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What's behind the stucco bulge?
Old 07-07-2017, 10:42 AM   #1
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What's behind the stucco bulge?

The stucco guys (2) arrived on time and began putting up their scaffolding to get at the bulging stucco some 8 feet up. I was off to physical therapy and when I returned my wife and the two workers were together obviously discussing the new 2 foot hole, dead center of the bulge...

Stucco = plywood or boards followed by tar paper, metal lathe and couple coats of cement. This is the old style thats been used for ages. Hated by some but loved by others,.. this stuff is rock hard.

My stucco is the same except in the area of the bulge there is some metal ductwork where the builder 25 years ago choose to omit the plywood and use some hard foam insulation. Thus the bulge.. I'm no builder but this is in my mind cutting corners construction. The mason insisted his boss to look at it before he proceeded. He thoroughly covered the hole with tarpaper.

The two workers then focused on the rest of the spot repairs around the house. They were polite and did very tidy work. The rain today and yesterday kept them away. The hole will be assessed on Monday.

It will get fixed, but dam did you ever feel like you can't catch a break?
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Old 07-07-2017, 10:55 AM   #2
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Originally Posted by rayinpenn View Post
.....

Stucco = plywood or boards followed by tar paper, metal lathe and couple coats of cement. This is the old style thats been used for ages. Hated by some but loved by others,.. this stuff is rock hard.

My stucco is the same except in the area of the bulge there is some metal ductwork where the builder 25 years ago choose to omit the plywood and use some hard foam insulation. Thus the bulge.. I'm no builder but this is in my mind cutting corners construction. The mason insisted his boss to look at it before he proceeded. He thoroughly covered the hole with tarpaper.

........
Unless the bulge was always there, which is not clear. If your bulge appeared, then its from the same reason as all the other bulges, a crack in stucco allows water in causing the bulge, possibly from freeze action, or pressure.

Since the foam like the plywood is not holding on the stucco, I don't see the issue for the repairmen, except they can't nail into the foam, but could nail the lathe around the foam.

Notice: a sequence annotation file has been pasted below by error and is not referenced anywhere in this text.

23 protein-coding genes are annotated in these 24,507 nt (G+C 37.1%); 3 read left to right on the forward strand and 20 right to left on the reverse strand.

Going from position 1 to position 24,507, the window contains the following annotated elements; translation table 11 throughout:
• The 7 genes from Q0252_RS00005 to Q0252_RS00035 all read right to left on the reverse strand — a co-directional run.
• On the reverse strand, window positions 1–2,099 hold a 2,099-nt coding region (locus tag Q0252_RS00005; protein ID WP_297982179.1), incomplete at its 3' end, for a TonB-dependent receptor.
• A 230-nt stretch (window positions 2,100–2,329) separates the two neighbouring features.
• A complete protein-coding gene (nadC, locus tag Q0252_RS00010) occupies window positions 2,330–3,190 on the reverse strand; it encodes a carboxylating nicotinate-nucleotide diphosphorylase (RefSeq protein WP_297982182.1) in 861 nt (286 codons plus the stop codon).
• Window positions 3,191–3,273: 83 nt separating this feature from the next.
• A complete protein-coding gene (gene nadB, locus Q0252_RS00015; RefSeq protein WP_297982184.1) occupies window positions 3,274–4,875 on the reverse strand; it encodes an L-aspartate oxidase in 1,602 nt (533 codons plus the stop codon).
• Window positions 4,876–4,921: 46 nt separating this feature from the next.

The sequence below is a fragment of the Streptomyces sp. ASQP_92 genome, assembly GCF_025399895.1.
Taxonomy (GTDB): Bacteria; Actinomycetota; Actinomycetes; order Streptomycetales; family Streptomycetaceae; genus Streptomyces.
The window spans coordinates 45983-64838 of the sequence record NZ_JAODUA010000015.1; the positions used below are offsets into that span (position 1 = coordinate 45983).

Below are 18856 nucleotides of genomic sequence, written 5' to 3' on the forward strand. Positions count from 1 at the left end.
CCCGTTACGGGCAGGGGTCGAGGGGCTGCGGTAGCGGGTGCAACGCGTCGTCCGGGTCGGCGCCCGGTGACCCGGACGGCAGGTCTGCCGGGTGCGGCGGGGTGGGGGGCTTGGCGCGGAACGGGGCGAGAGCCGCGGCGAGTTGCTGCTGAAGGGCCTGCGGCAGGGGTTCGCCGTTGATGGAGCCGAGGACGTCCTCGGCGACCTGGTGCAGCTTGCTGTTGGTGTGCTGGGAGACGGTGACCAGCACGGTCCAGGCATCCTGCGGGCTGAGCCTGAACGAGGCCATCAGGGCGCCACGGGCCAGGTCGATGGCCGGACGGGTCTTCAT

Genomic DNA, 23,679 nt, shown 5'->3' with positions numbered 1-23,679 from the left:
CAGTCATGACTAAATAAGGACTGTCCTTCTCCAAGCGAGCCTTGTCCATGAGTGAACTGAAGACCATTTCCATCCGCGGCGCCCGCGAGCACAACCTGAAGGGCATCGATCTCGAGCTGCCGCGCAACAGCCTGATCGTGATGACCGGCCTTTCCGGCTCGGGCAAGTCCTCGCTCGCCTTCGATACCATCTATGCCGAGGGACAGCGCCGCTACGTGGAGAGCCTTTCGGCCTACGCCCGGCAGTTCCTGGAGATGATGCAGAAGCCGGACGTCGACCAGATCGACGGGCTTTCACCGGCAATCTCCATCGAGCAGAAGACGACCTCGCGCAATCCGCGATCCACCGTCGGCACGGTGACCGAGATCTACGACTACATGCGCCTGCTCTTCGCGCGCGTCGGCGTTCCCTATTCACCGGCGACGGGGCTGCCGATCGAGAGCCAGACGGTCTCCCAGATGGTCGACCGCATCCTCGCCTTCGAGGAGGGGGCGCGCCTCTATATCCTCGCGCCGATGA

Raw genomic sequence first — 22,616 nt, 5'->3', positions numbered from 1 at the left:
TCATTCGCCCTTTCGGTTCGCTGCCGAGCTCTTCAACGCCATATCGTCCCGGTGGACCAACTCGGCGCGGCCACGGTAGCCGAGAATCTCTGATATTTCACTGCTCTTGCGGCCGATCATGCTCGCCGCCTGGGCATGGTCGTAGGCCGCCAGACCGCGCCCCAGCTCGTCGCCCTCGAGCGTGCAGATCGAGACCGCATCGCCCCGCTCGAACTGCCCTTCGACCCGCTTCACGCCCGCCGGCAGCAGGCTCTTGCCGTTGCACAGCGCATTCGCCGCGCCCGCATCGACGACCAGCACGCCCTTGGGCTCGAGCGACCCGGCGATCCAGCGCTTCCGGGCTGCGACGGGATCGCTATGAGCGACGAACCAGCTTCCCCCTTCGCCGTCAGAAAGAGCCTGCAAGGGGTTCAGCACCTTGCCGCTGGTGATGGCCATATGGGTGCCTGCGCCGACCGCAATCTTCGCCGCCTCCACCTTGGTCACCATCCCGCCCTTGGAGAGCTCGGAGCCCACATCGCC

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What's behind the stucco bulge?
Old 07-07-2017, 11:03 AM   #3
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What's behind the stucco bulge?

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Since the foam like the plywood is not holding on the stucco, I don't see the issue for the repairmen, except they can't nail into the foam, but could nail the lathe around the foam.

1. Bulge appeared suddenly, is maybe 6 feet wide
2. Yes they can nail around the foam... or put in plywood like it should have been.

Some perspective: This is an $8,000 job - one bid was $16,000.
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Old 07-07-2017, 11:09 AM   #4
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This is a continuation of another thread, here The bulge...[stucco repair]
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What's behind the stucco bulge?
Old 07-07-2017, 11:14 AM   #5
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What's behind the stucco bulge?

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This is a continuation of another thread, here The bulge...[stucco repair]
Actually that was back in may when I was just getting quotes...this is about what was discovered 2 days ago. Not sure I would have ever guess that a 25 y/o home would have such poor construction.
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Old 07-07-2017, 11:19 AM   #6
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Stucco is a very demanding medium, especially in a wet climate. Our building is stucco, and our climate is wet, and this presents a fair number of problems. Looks like we are going to reside completely with James Hardie fiber cement panels and boards.

I have been pushing for this. From what I can learn if done right this tends to be long lasting solution.

Ha
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Old 07-07-2017, 12:05 PM   #7
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Your stucco house is a product of modern construction techniques.

In the old days, you'd see cement based stucco slathered concrete block construction in places like Florida and Southern California. They'd first put on a coat, and scratch it. Then they'd put on a second finish coat.

Now, they basically enclose a wood framed house with tarpaper and then cover it with a styrofoam type board. Then they'll cover that with a metal lath and put two coats of stucco over the boards.

Properly installed, the new stucco will perform acceptably. You do have to be very proactive inspecting around windows and trim for water intrusion where things can freeze.